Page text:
Computational Phase Imaging in Nonlinear and Quantum Systems

Sep 16, 2015, 3:00 pm4:30 pm
125 Sherrerd Hall
Event Description

The integration of optical hardware and computational software interweaves strengths and alleviates limitations of both sides in the design of imaging systems. For example, computational algorithms treat imaging as a signal sensing, suggesting smart sampling and incorporating a priori information of the desired signal. On the other side, add-on optics resolves ill-posed digital processing and intractable computation by utilizing physical components and modeling. This interdisciplinary approach, called computational imaging, integrates optics, image processing and computer science to optimize the design of imaging systems.
A classic example of computational imaging is in phase measurement. The phase of light gives important information about object surface, internal structure, optical depth, and wave dynamics. However, it oscillates so fast that CCD / CMOS camera can only capture the average field (i.e. the intensity), resulting in the loss of the phase of optical signal. Nevertheless, phase accumulates during optical propagation, meaning that the complex components can still be retrieved through intensity-only measurements by cooperating well-designed algorithms. Popular computational algorithms include deterministic approaches such as the transport-of-intensity equation (TIE) and statistical methods such as the Gerchberg-Saxton algorithm (GS). However, both of them employ assumptions of linear propagation of light in classical systems.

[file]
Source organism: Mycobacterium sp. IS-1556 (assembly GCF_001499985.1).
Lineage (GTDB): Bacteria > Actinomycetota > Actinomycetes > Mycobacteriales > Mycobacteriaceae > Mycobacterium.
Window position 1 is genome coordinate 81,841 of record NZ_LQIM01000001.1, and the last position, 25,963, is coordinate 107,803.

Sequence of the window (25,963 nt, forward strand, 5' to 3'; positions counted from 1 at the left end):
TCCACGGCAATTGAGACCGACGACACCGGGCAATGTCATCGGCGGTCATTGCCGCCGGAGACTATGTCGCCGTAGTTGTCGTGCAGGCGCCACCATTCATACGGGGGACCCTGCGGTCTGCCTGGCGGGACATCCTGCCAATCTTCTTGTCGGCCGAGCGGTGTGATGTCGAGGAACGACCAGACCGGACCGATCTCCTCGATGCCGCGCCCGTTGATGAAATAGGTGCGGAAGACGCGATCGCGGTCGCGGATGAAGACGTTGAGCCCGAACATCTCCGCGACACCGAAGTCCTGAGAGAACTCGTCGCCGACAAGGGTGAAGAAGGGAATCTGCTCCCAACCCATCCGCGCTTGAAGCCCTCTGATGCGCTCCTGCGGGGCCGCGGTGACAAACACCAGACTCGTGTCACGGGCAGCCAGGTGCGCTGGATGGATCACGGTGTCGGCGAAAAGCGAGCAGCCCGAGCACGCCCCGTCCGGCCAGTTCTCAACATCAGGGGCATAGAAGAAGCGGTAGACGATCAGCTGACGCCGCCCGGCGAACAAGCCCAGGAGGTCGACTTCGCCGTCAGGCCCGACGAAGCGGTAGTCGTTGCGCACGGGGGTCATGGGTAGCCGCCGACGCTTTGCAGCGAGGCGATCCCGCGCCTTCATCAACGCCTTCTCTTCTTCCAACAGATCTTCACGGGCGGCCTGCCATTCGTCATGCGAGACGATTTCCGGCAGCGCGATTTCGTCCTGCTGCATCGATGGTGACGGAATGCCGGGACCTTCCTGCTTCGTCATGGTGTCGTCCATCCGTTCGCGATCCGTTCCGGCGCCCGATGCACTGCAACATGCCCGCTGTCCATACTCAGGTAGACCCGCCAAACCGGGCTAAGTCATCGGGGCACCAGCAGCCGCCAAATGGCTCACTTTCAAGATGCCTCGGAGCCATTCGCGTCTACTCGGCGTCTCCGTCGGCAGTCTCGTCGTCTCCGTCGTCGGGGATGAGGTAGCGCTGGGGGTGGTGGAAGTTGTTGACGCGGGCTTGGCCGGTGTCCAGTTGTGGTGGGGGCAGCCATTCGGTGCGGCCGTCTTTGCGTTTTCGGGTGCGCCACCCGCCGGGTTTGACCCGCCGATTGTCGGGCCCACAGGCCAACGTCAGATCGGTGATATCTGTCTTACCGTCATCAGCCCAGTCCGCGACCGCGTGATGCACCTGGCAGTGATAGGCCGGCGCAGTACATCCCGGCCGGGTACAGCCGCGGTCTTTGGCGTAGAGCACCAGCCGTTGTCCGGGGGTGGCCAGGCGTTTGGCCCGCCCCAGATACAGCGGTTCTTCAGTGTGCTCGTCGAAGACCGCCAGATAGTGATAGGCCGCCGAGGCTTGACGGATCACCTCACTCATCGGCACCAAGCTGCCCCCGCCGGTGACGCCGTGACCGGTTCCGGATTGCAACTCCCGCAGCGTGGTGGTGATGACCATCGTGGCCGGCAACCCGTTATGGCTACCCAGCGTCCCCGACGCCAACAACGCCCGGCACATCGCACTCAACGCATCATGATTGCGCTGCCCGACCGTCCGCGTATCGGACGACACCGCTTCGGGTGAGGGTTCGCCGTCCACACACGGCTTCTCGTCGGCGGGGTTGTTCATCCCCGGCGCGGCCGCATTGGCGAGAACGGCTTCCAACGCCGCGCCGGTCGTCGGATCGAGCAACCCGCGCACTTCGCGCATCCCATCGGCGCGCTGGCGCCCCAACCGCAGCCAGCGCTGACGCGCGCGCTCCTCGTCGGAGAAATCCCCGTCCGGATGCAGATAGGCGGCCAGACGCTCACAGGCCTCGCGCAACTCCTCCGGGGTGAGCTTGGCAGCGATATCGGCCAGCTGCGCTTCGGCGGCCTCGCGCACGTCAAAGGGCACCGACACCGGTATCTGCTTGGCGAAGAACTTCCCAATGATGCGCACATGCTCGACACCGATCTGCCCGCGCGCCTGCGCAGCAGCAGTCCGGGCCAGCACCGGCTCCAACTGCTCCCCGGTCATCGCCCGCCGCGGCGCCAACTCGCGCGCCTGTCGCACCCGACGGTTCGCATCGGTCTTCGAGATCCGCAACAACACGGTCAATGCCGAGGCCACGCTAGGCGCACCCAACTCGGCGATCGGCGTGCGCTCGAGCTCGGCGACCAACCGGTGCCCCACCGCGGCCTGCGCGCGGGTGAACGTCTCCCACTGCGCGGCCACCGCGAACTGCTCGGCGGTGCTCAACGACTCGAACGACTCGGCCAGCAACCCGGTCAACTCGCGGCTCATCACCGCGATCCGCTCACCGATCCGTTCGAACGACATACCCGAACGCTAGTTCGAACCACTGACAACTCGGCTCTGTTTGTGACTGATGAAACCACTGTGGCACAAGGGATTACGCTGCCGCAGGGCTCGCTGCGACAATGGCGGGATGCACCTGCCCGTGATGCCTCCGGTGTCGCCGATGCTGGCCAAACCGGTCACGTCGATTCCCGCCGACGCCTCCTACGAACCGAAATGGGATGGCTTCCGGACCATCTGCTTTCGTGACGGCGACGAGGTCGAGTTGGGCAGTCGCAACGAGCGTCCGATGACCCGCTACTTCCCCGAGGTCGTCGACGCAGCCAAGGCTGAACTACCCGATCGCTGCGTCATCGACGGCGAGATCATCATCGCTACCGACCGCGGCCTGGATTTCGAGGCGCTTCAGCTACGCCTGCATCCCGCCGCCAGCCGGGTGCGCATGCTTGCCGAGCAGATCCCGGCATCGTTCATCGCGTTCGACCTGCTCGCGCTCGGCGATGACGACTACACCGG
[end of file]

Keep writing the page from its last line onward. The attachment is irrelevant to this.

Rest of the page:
In this talk, I will relax these assumptions and generalize computational methods with modern optics, including light-field imaging, nonlinear photonics and quantum entanglement, leading to prominent computational phase imaging.